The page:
My father was against naming any of his children after himself. He wanted no juniors because he believed it put a burden on the child (good or bad!) to avoid or match the father in character, achievement, piety, wealth, or any other measure people put on others. It wasn’t fair, in short, to name a child with a name not unique to that child.
My mother came from a different tradition. The Scots pass names back and forth through the generations, and certain names become family names, like James is in my mother’s family. More about James later…!
My mother nagged my father to let her name at least one child after him. The first child was a girl. She picked up three family names: Mom’s, Grandma McKenzie’s, and Grandma Thomas’. (Mom’s and Grandma Thomas’ names were merged into one, and Grandma McKenzie’s was modified a little from Isabella to Isabelle, but, well, close enough! Family names.)
She tried to get the next child branded with Dad’s name. He resisted, and that son gained a name that honored a brother of my father’s and my maternal grandfather. Family names. He’s the cat brother’s favorite uncle. Yeah, he’s their only human uncle, but if he weren’t, there is no doubt in my mind, he’d be their favorite still: My brother is great with kids and critters! 🙂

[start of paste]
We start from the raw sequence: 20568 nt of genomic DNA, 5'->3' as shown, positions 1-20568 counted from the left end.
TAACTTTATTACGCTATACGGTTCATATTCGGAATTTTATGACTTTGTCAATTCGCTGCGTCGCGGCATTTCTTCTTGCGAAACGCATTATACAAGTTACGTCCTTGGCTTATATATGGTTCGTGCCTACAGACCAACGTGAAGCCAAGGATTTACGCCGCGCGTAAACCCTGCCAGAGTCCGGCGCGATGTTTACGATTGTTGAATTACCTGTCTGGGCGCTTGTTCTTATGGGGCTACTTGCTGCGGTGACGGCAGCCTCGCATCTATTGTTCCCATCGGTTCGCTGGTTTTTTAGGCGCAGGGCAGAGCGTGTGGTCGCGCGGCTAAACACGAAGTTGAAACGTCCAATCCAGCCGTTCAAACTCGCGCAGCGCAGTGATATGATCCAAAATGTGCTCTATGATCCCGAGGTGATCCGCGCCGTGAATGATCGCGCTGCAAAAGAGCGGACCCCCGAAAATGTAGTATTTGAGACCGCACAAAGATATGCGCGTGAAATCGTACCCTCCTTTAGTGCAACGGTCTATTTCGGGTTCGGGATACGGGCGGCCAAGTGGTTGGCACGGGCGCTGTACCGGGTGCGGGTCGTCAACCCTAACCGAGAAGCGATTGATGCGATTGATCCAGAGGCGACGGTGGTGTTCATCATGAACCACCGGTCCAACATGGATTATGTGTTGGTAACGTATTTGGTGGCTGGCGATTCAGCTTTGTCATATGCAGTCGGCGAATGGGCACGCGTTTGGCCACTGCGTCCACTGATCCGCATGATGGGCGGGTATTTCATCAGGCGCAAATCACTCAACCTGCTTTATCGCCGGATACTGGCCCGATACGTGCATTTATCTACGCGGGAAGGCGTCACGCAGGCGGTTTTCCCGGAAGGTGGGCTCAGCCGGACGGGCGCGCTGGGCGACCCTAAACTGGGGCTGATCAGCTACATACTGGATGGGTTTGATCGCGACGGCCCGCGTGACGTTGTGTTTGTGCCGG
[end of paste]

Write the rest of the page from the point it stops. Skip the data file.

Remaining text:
When Nr. Three was on the way, Dad finally gave in to Mom’s wishes. He agreed that child would be named after him. I guess the burden and stress of being a chief of police in a wartime town where military personnel and construction workers more than doubled the size of the population and quintupled the headaches of keeping order in the town — with a very limited number of men on the police department and only one patrol car — finally got to him!
Of course, when Nr. Three turned out to be a girl, they had no names picked out for any child but a male heir to Dad’s name. She acquired one of Dad’s sister’s name and “Ann”, which, to the best of my knowledge, isn’t a family name.
I came five years after my sister. Mom remembered Dad’s promise, but he still was against naming me after himself, creating a “junior”. They came to a compromise: His first name, and my paternal grandfather’s first name. Family names, but no junior. I had a different middle name than my Dad, He had “Arthur” and I had “George”.
Of course, throughout my 66 years, family, friends, strangers all think I was and am a junior. I give up. It’s kind of a joke now. So, when I decided to name one of my cats “Dougy”, I immediately thought it’d be amusing to my family and the few people who understand why I am not a junior if I named my cat “Dougy”, but gave him the middle name of “James”. Family names. Not not a junior!
Of course, all of my cats past and present have the same middle name. James is a favorite of mine. I wish I’d inherited it because, well, it IS a family name, and I like the sound and feel of it when I pronounce it. It looks great in print or written in my crabby handwriting. James!